FreeBookWriter’s Bilingual Leanings

When FreeBookWriter makes its first generation debut in January of next year, the application will be available in both English and Spanish versions. That bilingual tendency is a product of Frank Dobrucki’s own roots (he described himself as “half Latin”) and has helped contribute to his ambitious goal of reaching ten million North American users.

But while many niche software and application developers only ever focus on their primary language(s), Dobrucki has a vision for FreeBookWriter that extends beyond both Spanish and English, and indeed, one that could take his software from start-up application to global prominence with the right marketing and word of mouth behind it.

“We have another project for later,” Dobrucki explained. “A way to convert books into multiple languages and for people to get their books translated for like, 200 bucks. [That flexibility and versatility] completely changes the dichotomy of the market. And obviously, we are going to want to increase our range in languages and to let the technology to go wherever it goes.”


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From the Tech Desk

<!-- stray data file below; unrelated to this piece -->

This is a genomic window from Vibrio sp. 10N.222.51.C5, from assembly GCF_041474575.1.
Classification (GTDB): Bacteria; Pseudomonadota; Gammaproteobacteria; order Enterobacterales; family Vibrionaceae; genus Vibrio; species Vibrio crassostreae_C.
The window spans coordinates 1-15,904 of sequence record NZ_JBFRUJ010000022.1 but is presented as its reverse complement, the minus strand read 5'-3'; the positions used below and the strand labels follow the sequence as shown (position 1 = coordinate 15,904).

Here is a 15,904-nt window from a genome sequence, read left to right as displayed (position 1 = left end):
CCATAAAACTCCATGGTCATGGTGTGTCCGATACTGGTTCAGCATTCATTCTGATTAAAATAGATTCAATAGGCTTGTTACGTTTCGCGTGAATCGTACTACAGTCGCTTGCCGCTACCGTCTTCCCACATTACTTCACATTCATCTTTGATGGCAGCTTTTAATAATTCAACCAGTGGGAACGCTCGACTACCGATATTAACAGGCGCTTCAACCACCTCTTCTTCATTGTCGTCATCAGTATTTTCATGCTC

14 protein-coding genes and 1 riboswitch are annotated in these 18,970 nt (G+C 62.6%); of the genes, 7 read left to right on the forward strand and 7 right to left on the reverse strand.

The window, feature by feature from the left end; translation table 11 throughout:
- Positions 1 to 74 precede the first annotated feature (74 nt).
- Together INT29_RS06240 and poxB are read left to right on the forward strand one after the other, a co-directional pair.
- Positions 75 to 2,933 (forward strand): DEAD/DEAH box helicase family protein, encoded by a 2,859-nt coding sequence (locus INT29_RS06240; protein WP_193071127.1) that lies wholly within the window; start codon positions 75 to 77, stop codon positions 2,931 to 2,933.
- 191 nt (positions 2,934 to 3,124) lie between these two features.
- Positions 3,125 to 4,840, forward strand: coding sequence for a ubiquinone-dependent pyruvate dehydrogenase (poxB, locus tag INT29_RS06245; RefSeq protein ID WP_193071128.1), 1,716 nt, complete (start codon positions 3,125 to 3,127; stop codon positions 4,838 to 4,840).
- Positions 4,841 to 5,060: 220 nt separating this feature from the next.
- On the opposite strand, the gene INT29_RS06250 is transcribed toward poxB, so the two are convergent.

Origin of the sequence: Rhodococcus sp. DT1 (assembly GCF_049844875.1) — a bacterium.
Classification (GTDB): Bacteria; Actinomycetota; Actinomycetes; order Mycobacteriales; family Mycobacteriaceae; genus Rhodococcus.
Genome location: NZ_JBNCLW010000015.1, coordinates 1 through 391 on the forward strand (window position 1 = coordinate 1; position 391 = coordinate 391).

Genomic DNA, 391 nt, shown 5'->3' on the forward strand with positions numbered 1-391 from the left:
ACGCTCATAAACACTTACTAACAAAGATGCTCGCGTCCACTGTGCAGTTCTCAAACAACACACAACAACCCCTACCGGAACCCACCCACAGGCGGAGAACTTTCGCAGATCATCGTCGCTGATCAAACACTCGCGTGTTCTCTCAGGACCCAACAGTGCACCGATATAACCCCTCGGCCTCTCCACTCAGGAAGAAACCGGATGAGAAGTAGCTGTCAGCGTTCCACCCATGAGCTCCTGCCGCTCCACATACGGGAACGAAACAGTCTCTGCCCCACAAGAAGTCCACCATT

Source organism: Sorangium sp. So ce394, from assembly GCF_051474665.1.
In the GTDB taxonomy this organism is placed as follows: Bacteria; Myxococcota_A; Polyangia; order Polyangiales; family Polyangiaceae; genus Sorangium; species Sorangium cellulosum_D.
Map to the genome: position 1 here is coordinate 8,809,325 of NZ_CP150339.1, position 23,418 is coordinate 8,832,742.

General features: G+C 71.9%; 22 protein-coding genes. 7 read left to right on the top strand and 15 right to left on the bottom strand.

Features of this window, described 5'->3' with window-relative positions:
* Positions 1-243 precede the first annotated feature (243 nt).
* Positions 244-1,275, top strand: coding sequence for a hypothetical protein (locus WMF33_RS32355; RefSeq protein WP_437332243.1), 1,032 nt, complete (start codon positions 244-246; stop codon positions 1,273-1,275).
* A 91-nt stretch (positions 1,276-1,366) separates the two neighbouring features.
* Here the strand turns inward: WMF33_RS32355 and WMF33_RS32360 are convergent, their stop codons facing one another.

New app helps authors envision their book's completion

In the realm of human accomplishments, writing a book is one of the most prevalent bucket list dreams. So many people, be they avid readers, retired folks with fascinating life stories, or film aficianados who just love to lose themselves in a great narrative, would like nothing better than to get their thoughts down on the page. And indeed, writing a book sounds like a relatively simple and exciting proposition on first impulse: just put on some good music, dredge up your oldest memories or your most innovative ideas, and start typing. Unfortunately, it’s never been quite that simple.

According to Frank Dobrucki, a publishing industry insider since the late ‘80s, the roadblock to writing a book (at least for most people) isn’t a lack of ideas or a constraint on time availability. No, the biggest obstacles that the majority of novice authors face as they begin their first manuscripts are the blinking cursor and the endless white space of the word processor. Dobrucki believes that most first-time authors get discouraged early on because Microsoft Word and similar processors don’t allow them to visualize what their finished product could come to look like. That inability to see the endgame then makes the entire project feel more daunting than it actually is, a phenomenon that Dobrucki believes can derail many books before they even get out of the infancy stage.

“When you understand publishing and all of the graphic design and layout that goes into a book, it’s easy to envision the finished product,” Dobrucki said. “But most people have no concept of how to get from point A to point B. They don’t see the encouragement of what their work will look like.”